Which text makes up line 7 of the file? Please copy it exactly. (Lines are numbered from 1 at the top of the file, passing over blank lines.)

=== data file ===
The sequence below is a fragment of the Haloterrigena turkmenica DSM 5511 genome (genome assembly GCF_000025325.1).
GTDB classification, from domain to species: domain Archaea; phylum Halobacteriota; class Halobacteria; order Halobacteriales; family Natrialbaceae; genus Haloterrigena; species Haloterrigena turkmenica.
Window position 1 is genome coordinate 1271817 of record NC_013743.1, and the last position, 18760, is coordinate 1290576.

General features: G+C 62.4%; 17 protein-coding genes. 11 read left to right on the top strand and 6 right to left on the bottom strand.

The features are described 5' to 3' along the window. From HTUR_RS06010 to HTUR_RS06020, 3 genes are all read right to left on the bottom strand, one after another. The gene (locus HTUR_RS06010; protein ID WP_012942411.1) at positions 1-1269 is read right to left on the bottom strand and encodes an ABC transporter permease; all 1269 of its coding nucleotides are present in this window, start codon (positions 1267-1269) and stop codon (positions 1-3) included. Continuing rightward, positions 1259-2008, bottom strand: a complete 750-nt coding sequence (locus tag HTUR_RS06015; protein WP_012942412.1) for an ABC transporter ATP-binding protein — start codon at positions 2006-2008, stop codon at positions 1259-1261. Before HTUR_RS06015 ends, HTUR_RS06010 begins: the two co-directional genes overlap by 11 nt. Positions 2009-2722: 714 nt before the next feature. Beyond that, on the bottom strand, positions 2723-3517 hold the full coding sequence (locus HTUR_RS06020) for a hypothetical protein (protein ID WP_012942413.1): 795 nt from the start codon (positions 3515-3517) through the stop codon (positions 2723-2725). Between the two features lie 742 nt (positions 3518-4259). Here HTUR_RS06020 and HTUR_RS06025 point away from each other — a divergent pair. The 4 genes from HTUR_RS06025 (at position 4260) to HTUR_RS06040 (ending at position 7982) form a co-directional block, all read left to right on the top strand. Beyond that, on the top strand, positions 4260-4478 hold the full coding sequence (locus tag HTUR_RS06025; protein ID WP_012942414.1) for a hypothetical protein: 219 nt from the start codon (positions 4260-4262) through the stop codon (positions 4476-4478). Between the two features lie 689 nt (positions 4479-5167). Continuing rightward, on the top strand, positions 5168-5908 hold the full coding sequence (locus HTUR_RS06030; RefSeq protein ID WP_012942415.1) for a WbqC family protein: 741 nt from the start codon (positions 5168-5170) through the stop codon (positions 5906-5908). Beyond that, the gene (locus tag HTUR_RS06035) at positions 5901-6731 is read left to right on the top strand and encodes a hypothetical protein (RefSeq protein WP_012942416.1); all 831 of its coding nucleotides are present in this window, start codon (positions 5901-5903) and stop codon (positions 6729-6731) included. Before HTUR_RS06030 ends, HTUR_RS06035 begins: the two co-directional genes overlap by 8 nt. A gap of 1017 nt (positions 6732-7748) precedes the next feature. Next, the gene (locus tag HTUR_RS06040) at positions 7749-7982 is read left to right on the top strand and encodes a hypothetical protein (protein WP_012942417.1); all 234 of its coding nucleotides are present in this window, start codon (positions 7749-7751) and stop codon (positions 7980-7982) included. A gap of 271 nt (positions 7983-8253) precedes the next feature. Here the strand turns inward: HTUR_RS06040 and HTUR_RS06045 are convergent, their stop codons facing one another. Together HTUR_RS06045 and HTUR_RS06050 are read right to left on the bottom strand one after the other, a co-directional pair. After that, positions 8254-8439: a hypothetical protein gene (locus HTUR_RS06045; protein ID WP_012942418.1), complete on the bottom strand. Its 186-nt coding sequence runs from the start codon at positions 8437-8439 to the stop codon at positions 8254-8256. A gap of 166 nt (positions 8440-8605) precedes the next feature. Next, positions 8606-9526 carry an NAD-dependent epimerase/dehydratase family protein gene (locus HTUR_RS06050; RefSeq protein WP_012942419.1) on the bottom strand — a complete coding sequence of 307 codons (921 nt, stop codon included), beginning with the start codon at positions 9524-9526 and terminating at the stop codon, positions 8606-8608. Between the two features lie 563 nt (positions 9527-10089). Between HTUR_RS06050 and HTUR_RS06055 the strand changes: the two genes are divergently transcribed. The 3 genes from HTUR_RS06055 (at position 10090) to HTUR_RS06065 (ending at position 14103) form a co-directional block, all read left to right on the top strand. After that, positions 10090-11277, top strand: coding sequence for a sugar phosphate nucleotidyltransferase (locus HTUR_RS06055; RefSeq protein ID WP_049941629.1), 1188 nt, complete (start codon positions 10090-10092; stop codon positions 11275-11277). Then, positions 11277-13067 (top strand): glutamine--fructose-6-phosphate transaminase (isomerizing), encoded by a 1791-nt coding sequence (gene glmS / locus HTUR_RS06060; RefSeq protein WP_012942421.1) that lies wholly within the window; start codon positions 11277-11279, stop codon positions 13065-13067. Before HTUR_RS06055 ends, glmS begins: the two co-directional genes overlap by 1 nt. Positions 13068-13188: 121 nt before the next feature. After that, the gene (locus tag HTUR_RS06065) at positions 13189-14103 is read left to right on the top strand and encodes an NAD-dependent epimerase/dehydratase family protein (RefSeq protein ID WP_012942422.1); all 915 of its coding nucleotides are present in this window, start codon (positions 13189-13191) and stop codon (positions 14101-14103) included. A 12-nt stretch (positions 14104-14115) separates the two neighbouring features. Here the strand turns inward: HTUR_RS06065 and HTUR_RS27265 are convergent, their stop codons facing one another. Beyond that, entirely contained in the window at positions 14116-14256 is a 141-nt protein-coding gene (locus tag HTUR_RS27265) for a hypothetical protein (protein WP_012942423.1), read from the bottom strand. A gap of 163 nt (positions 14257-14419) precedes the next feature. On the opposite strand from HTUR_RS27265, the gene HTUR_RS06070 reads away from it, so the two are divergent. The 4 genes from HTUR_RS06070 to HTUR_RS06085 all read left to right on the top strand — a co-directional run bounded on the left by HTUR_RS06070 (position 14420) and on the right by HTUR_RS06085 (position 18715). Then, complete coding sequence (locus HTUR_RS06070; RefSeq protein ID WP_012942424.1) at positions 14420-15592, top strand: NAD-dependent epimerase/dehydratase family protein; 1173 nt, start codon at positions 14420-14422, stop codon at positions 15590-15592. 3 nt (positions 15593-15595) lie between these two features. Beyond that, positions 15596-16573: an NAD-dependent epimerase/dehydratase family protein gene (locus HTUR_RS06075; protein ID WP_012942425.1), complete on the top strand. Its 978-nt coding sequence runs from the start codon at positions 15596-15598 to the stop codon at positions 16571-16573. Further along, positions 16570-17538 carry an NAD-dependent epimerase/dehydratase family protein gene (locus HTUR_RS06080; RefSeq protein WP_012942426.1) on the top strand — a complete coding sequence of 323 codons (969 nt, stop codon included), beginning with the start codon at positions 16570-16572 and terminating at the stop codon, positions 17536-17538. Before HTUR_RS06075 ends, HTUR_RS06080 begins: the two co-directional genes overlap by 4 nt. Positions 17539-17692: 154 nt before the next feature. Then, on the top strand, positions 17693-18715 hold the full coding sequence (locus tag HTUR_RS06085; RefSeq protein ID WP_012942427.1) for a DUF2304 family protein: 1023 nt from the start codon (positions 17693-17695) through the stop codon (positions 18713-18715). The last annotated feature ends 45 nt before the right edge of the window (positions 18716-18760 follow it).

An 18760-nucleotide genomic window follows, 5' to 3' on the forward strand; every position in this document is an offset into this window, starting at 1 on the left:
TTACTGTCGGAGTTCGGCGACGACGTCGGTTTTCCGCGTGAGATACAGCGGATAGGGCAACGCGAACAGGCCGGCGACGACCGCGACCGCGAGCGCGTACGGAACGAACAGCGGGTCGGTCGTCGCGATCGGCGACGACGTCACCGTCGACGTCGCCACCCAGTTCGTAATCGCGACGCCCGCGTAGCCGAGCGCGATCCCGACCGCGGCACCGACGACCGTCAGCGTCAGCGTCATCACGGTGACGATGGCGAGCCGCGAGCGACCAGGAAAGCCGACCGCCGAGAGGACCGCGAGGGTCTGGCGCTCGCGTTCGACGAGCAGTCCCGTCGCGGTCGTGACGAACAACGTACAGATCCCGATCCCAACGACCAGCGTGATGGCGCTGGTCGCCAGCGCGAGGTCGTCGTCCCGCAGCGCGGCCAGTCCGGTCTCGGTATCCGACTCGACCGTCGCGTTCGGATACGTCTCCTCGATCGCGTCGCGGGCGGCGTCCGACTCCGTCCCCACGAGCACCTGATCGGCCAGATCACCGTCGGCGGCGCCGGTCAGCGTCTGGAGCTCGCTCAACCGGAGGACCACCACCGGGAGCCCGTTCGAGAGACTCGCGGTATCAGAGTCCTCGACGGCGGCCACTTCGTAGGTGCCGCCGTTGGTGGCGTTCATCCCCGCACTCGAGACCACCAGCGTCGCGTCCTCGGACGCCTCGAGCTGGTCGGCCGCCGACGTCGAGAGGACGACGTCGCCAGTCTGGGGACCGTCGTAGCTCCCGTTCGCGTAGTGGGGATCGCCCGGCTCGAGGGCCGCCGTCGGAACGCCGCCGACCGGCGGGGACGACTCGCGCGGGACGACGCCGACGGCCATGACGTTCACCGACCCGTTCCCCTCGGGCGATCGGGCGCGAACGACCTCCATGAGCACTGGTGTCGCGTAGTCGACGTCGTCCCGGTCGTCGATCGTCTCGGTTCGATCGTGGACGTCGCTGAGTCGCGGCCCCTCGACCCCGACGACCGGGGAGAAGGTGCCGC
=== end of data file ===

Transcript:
TTACTGTCGGAGTTCGGCGACGACGTCGGTTTTCCGCGTGAGATACAGCGGATAGGGCAACGCGAACAGGCCGGCGACGACCGCGACCGCGAGCGCGTACGGAACGAACAGCGGGTCGGTCGTCGCGATCGGCGACGACGTCACCGTCGACGTCGCCACCCAGTTCGTAATCGCGACGCCCGCGTAGCCGAGCGCGATCCCGACCGCGGCACCGACGACCGTCAGCGTCAGCGTCATCACGGTGACGATGGCGAGCCGCGAGCGACCAGGAAAGCCGACCGCCGAGAGGACCGCGAGGGTCTGGCGCTCGCGTTCGACGAGCAGTCCCGTCGCGGTCGTGACGAACAACGTACAGATCCCGATCCCAACGACCAGCGTGATGGCGCTGGTCGCCAGCGCGAGGTCGTCGTCCCGCAGCGCGGCCAGTCCGGTCTCGGTATCCGACTCGACCGTCGCGTTCGGATACGTCTCCTCGATCGCGTCGCGGGCGGCGTCCGACTCCGTCCCCACGAGCACCTGATCGGCCAGATCACCGTCGGCGGCGCCGGTCAGCGTCTGGAGCTCGCTCAACCGGAGGACCACCACCGGGAGCCCGTTCGAGAGACTCGCGGTATCAGAGTCCTCGACGGCGGCCACTTCGTAGGTGCCGCCGTTGGTGGCGTTCATCCCCGCACTCGAGACCACCAGCGTCGCGTCCTCGGACGCCTCGAGCTGGTCGGCCGCCGACGTCGAGAGGACGACGTCGCCAGTCTGGGGACCGTCGTAGCTCCCGTTCGCGTAGTGGGGATCGCCCGGCTCGAGGGCCGCCGTCGGAACGCCGCCGACCGGCGGGGACGACTCGCGCGGGACGACGCCGACGGCCATGACGTTCACCGACCCGTTCCCCTCGGGCGATCGGGCGCGAACGACCTCCATGAGCACTGGTGTCGCGTAGTCGACGTCGTCCCGGTCGTCGATCGTCTCGGTTCGATCGTGGACGTCGCTGAGTCGCGGCCCCTCGACCCCGACGACCGGGGAGAAGGTGCCGC